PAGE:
SECA, CCCA look to calm 2 intersections

SECA, CCCA look to calm 2 intersections
The intersection at Stadium Avenue and Spencer Drive, with its limited visibility and incline on Spencer Drive, has some leaders in the community petitioning for a four-way stop sign.
Community News Group / Patrick Rocchio

Two civic groups are coming together to address a pair of problematic intersections in their closely linked communities.

Spencer Estate Civic Association members have started a petition drive calling on the city to install a four-way stop on Spencer Drive and Stadium Avenue, an effort the neighboring Country Club Civic Association is expected to join.

Both groups are also interested in seeing the NYC Department of Transportation conduct another traffic study of Country Club Road for traffic headed towards Macdonough Place, with an eye towards alleviating morning rush-hour backups.

Some community members want the current ‘right turn only’ lane at the Country Club Road intersection made into a ‘straight or right turn’ lane, said Michael McNerney, CCCA president.

The group believes it may go a long way to alleviating backups that can stretch as far back as Kennellworth Place some mornings, said McNerney.

A spokeswoman from DOT stated the agency will study both intersections again.

The Spencer Drive and Stadium Avenue intersection was last studied in 2015, and the other was surveyed in 2010, she stated.

“Due to continuing community concerns DOT will reopen the turn study at Country Club Road and Macdonough Place this summer, and the all-way stop study at Stadium Avenue and Spencer Drive next spring,” she stated.

Councilman James Vacca is especially concerned about Spencer Drive and Stadium Avenue, which is a territorial dividing line between the two civic groups.

He said he first requested a four-way stop at the location in 2007.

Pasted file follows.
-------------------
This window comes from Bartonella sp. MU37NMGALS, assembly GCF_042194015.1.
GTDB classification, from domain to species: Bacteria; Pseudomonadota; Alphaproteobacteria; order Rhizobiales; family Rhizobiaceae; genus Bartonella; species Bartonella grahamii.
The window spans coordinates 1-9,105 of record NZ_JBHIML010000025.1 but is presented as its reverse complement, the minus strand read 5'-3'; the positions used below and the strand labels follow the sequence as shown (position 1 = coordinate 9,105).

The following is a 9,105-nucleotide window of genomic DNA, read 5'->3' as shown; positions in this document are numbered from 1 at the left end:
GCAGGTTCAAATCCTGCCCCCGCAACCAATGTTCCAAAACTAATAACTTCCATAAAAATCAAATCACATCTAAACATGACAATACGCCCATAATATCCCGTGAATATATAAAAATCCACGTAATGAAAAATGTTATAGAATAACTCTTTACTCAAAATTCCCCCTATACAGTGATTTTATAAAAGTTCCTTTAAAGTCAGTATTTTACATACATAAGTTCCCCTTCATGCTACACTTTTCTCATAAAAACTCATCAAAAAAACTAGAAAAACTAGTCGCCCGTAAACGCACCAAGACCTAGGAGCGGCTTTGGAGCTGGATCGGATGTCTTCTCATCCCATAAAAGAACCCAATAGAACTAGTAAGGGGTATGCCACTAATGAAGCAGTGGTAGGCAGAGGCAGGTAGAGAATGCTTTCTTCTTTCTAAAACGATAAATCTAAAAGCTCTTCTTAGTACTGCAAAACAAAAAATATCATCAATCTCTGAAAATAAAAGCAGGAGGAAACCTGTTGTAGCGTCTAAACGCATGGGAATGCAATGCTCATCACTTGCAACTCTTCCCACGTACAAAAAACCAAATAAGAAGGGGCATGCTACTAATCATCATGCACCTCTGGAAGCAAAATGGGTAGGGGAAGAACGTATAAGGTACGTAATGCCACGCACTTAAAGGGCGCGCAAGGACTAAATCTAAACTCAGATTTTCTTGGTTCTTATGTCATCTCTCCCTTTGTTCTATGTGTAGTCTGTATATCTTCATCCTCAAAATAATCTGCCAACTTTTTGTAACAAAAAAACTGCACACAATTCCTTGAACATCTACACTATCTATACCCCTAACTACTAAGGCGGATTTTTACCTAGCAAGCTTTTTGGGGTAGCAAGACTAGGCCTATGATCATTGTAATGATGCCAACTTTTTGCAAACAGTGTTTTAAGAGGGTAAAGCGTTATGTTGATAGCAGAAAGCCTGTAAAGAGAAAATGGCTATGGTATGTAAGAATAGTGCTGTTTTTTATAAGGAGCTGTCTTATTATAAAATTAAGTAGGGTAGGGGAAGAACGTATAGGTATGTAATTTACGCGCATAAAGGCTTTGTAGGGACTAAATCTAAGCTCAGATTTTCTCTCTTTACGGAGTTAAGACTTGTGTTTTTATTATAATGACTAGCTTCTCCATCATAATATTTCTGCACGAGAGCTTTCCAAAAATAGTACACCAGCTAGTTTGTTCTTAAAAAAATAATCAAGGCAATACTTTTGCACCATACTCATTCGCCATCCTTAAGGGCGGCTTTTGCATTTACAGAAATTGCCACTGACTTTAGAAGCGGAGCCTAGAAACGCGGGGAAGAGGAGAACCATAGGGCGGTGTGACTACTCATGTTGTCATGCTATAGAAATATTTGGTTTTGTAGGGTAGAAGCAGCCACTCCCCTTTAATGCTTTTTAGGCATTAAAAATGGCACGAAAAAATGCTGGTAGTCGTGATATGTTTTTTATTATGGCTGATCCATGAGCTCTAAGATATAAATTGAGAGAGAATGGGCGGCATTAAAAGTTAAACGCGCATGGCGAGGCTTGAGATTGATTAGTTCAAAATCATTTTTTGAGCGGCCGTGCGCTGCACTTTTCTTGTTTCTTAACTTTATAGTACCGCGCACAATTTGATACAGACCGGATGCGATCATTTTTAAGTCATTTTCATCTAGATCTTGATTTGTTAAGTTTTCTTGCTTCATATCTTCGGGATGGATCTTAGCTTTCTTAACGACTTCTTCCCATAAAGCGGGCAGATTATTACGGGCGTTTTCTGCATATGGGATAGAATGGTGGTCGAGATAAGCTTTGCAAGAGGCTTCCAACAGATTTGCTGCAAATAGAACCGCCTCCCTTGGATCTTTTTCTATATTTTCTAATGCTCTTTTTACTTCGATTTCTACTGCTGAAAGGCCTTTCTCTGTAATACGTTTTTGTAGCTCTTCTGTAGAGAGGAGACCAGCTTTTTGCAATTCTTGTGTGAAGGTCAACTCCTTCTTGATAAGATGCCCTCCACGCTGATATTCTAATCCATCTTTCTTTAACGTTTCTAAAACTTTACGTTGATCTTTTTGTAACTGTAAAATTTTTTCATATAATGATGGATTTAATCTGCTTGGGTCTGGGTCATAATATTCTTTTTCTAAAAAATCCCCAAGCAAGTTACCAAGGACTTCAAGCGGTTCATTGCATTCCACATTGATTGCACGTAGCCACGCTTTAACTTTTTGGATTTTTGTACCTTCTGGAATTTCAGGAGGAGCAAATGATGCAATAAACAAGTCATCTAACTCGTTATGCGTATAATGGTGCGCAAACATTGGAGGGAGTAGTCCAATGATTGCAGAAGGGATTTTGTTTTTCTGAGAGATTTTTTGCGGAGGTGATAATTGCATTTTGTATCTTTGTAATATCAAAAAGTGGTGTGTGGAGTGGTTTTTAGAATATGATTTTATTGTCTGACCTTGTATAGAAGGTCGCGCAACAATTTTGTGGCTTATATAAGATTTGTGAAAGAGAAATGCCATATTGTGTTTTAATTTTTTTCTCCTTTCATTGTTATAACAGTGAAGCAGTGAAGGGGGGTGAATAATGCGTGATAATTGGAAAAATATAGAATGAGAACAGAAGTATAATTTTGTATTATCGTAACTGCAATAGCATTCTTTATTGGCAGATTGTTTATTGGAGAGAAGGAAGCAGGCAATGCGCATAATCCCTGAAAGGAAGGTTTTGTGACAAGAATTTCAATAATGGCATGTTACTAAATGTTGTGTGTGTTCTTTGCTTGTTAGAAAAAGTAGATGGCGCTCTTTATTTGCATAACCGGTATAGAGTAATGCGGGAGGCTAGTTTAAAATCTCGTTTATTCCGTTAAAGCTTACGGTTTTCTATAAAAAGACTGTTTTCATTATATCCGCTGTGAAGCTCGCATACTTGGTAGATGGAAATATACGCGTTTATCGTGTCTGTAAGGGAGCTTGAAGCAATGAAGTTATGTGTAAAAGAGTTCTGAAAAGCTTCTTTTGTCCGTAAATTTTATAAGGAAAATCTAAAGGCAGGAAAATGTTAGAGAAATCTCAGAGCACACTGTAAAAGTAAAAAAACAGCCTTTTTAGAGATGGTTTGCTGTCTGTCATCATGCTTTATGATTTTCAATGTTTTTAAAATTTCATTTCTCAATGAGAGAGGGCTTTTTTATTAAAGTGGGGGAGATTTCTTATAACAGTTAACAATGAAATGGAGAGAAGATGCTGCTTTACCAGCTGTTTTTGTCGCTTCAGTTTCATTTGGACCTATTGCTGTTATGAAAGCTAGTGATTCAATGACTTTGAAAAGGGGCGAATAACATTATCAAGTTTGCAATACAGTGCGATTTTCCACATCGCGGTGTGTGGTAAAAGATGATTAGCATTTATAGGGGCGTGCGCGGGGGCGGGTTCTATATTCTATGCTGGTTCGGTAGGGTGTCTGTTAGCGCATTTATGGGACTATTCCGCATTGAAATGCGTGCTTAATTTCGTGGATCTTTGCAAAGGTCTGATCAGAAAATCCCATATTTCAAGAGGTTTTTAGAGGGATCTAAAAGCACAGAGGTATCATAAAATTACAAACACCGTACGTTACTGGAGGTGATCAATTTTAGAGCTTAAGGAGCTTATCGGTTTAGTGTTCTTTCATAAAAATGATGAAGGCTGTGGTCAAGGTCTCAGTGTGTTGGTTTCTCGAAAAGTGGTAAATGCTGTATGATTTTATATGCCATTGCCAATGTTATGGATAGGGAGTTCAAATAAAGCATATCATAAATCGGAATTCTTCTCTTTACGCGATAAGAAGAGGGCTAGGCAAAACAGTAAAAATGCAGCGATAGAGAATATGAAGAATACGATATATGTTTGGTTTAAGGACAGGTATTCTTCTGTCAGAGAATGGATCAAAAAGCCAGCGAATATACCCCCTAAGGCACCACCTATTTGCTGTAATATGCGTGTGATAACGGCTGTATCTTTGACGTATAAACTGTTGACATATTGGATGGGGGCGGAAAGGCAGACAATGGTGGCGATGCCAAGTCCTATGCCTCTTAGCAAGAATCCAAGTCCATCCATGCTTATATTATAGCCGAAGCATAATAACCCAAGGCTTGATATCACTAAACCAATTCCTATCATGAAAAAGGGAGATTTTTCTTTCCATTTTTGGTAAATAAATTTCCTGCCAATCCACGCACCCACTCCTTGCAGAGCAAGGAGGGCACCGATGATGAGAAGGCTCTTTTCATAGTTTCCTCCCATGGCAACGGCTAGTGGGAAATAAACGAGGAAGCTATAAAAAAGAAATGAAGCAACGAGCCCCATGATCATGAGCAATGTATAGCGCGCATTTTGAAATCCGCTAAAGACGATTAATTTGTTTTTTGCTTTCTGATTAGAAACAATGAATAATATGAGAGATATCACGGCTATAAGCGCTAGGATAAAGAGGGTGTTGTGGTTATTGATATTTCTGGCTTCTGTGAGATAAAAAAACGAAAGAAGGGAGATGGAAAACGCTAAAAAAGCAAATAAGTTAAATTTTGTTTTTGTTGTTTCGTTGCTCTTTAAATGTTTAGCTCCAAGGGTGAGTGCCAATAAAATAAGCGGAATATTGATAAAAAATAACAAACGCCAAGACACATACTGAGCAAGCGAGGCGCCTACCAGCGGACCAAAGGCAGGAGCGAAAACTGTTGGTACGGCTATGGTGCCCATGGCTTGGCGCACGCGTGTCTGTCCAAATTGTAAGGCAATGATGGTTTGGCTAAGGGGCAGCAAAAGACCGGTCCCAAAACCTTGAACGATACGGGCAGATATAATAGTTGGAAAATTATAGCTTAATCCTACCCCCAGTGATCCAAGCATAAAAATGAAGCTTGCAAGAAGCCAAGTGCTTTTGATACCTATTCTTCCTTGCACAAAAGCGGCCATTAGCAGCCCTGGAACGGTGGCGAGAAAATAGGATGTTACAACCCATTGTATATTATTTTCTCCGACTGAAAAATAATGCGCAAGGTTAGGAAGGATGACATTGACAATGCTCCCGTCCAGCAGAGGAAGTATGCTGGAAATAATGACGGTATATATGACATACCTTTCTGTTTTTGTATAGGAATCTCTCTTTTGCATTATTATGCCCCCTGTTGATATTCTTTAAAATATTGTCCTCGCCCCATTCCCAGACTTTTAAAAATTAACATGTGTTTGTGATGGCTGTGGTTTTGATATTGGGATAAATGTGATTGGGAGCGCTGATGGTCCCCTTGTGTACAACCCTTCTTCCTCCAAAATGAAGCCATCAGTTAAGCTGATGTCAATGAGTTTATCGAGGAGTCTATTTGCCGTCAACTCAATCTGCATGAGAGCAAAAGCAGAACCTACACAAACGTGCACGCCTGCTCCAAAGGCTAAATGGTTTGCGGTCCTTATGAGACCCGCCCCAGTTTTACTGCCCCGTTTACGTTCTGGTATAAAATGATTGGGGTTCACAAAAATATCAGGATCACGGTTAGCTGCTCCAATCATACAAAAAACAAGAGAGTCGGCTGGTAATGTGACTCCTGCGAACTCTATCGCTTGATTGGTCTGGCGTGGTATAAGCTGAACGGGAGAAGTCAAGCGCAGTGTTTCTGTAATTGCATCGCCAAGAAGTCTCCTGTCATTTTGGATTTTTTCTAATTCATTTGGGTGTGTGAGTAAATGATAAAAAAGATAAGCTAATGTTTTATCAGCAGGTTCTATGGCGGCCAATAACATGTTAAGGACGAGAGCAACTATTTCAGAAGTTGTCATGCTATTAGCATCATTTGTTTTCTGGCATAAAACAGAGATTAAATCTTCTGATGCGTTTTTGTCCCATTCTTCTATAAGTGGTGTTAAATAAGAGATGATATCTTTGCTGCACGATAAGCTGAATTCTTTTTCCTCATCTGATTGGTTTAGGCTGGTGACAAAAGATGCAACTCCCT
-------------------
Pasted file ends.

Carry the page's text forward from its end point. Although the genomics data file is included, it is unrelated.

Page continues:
“We have asked for the stop signs four times,” said Vacca of the intersection, adding “The problem that you have is that Stadium Avenue and Spencer Drive is a very awkward intersection…at an angle.”

Vacca said that he would be meeting with Nivardo Lopez, the new borough DOT commissioner, and that the intersection would be his top priority for the area.

“I don’t think the city understands the seriousness of the issues here,” he said.

Al Carena, SECA president, said that Stadium Avenue and Spencer Drive is an issue because the intersection in not at 90 degrees.

He said it is relatively common when motoring on Stadium Avenue to ease up and begin to travel through the intersection only to find traffic entering the intersection from Spencer Drive.

He said that his organization is committed to working with McNerney and the CCCA to address both intersections in their communities, though he is not aware personally of accidents at the intersection.

McNerney said that the Stadium and Spencer intersection is a jagged, diagonal cross with several different blind spots that cause visibility issues.

The crossroad is so problematic that motorists should just stop when at the intersection, whether they have a stop sign or not, said McNerney.

“It is not a plum cross,” he said of Stadium Avenue and Spencer Drive, adding that he sees no reason the CCCA will not support the SECA’s petition effort.

Reach Reporter Patrick Rocchio at (718) 260–4597. E-mail him at Follow him on Twitter @patrickfrocchio.

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